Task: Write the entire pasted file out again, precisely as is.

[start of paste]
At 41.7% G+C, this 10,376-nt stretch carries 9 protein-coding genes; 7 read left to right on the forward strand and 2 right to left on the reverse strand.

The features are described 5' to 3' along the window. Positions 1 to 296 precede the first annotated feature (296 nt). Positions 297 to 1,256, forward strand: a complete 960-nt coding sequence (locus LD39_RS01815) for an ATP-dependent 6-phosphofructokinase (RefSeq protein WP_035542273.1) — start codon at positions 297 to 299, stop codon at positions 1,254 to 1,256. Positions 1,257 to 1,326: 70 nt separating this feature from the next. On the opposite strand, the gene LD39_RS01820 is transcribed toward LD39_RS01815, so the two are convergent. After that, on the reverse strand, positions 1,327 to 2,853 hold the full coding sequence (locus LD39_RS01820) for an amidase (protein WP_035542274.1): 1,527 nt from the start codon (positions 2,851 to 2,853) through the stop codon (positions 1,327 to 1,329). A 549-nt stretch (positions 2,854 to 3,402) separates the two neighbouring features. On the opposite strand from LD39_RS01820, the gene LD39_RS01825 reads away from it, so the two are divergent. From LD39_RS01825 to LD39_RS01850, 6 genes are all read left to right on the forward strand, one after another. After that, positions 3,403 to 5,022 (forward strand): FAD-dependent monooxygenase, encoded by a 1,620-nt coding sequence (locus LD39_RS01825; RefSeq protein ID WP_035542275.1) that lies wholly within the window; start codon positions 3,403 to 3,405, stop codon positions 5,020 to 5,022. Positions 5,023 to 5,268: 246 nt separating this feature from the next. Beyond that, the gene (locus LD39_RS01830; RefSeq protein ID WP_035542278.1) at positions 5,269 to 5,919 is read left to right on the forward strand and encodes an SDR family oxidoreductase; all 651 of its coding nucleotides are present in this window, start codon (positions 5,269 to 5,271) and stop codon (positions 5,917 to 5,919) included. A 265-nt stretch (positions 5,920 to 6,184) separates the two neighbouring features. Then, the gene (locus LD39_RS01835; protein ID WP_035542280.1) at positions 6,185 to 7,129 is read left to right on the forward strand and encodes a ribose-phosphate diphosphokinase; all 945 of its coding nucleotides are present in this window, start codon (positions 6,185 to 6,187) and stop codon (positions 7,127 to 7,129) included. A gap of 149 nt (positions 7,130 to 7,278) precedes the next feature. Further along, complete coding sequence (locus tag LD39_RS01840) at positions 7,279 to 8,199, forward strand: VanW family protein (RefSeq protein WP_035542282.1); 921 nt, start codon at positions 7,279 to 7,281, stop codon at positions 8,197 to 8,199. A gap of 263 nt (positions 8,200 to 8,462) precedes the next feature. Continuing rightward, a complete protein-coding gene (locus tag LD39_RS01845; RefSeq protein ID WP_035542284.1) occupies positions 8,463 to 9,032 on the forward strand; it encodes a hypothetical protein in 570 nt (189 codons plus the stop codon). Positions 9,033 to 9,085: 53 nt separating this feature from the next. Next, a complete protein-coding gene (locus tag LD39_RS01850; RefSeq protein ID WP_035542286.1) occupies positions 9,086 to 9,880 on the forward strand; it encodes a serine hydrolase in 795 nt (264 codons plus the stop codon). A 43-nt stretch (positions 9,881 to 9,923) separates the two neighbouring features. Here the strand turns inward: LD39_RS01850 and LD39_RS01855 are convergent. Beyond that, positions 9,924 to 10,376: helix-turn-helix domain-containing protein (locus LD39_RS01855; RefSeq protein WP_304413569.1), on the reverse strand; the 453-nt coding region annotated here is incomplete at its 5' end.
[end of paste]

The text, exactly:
At 41.7% G+C, this 10,376-nt stretch carries 9 protein-coding genes; 7 read left to right on the forward strand and 2 right to left on the reverse strand.

The features are described 5' to 3' along the window. Positions 1 to 296 precede the first annotated feature (296 nt). Positions 297 to 1,256, forward strand: a complete 960-nt coding sequence (locus LD39_RS01815) for an ATP-dependent 6-phosphofructokinase (RefSeq protein WP_035542273.1) — start codon at positions 297 to 299, stop codon at positions 1,254 to 1,256. Positions 1,257 to 1,326: 70 nt separating this feature from the next. On the opposite strand, the gene LD39_RS01820 is transcribed toward LD39_RS01815, so the two are convergent. After that, on the reverse strand, positions 1,327 to 2,853 hold the full coding sequence (locus LD39_RS01820) for an amidase (protein WP_035542274.1): 1,527 nt from the start codon (positions 2,851 to 2,853) through the stop codon (positions 1,327 to 1,329). A 549-nt stretch (positions 2,854 to 3,402) separates the two neighbouring features. On the opposite strand from LD39_RS01820, the gene LD39_RS01825 reads away from it, so the two are divergent. From LD39_RS01825 to LD39_RS01850, 6 genes are all read left to right on the forward strand, one after another. After that, positions 3,403 to 5,022 (forward strand): FAD-dependent monooxygenase, encoded by a 1,620-nt coding sequence (locus LD39_RS01825; RefSeq protein ID WP_035542275.1) that lies wholly within the window; start codon positions 3,403 to 3,405, stop codon positions 5,020 to 5,022. Positions 5,023 to 5,268: 246 nt separating this feature from the next. Beyond that, the gene (locus LD39_RS01830; RefSeq protein ID WP_035542278.1) at positions 5,269 to 5,919 is read left to right on the forward strand and encodes an SDR family oxidoreductase; all 651 of its coding nucleotides are present in this window, start codon (positions 5,269 to 5,271) and stop codon (positions 5,917 to 5,919) included. A 265-nt stretch (positions 5,920 to 6,184) separates the two neighbouring features. Then, the gene (locus LD39_RS01835; protein ID WP_035542280.1) at positions 6,185 to 7,129 is read left to right on the forward strand and encodes a ribose-phosphate diphosphokinase; all 945 of its coding nucleotides are present in this window, start codon (positions 6,185 to 6,187) and stop codon (positions 7,127 to 7,129) included. A gap of 149 nt (positions 7,130 to 7,278) precedes the next feature. Further along, complete coding sequence (locus tag LD39_RS01840) at positions 7,279 to 8,199, forward strand: VanW family protein (RefSeq protein WP_035542282.1); 921 nt, start codon at positions 7,279 to 7,281, stop codon at positions 8,197 to 8,199. A gap of 263 nt (positions 8,200 to 8,462) precedes the next feature. Continuing rightward, a complete protein-coding gene (locus tag LD39_RS01845; RefSeq protein ID WP_035542284.1) occupies positions 8,463 to 9,032 on the forward strand; it encodes a hypothetical protein in 570 nt (189 codons plus the stop codon). Positions 9,033 to 9,085: 53 nt separating this feature from the next. Next, a complete protein-coding gene (locus tag LD39_RS01850; RefSeq protein ID WP_035542286.1) occupies positions 9,086 to 9,880 on the forward strand; it encodes a serine hydrolase in 795 nt (264 codons plus the stop codon). A 43-nt stretch (positions 9,881 to 9,923) separates the two neighbouring features. Here the strand turns inward: LD39_RS01850 and LD39_RS01855 are convergent. Beyond that, positions 9,924 to 10,376: helix-turn-helix domain-containing protein (locus LD39_RS01855; RefSeq protein WP_304413569.1), on the reverse strand; the 453-nt coding region annotated here is incomplete at its 5' end.